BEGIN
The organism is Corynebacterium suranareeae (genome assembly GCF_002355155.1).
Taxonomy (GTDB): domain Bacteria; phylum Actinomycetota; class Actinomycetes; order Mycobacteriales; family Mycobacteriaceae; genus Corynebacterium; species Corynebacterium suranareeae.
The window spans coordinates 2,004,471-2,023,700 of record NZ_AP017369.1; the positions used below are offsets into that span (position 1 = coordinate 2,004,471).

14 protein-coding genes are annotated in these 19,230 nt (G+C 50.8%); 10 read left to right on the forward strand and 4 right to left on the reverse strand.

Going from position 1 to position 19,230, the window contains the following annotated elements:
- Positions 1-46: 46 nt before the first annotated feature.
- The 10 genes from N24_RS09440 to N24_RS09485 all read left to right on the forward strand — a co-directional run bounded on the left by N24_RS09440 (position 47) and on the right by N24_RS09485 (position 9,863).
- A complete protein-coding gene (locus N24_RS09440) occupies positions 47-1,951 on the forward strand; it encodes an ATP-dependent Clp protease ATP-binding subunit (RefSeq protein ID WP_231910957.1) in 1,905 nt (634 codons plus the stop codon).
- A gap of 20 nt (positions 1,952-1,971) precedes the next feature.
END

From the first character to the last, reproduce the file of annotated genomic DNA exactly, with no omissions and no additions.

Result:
The organism is Corynebacterium suranareeae (genome assembly GCF_002355155.1).
Taxonomy (GTDB): domain Bacteria; phylum Actinomycetota; class Actinomycetes; order Mycobacteriales; family Mycobacteriaceae; genus Corynebacterium; species Corynebacterium suranareeae.
The window spans coordinates 2,004,471-2,023,700 of record NZ_AP017369.1; the positions used below are offsets into that span (position 1 = coordinate 2,004,471).

14 protein-coding genes are annotated in these 19,230 nt (G+C 50.8%); 10 read left to right on the forward strand and 4 right to left on the reverse strand.

Going from position 1 to position 19,230, the window contains the following annotated elements:
- Positions 1-46: 46 nt before the first annotated feature.
- The 10 genes from N24_RS09440 to N24_RS09485 all read left to right on the forward strand — a co-directional run bounded on the left by N24_RS09440 (position 47) and on the right by N24_RS09485 (position 9,863).
- A complete protein-coding gene (locus N24_RS09440) occupies positions 47-1,951 on the forward strand; it encodes an ATP-dependent Clp protease ATP-binding subunit (RefSeq protein ID WP_231910957.1) in 1,905 nt (634 codons plus the stop codon).
- A gap of 20 nt (positions 1,952-1,971) precedes the next feature.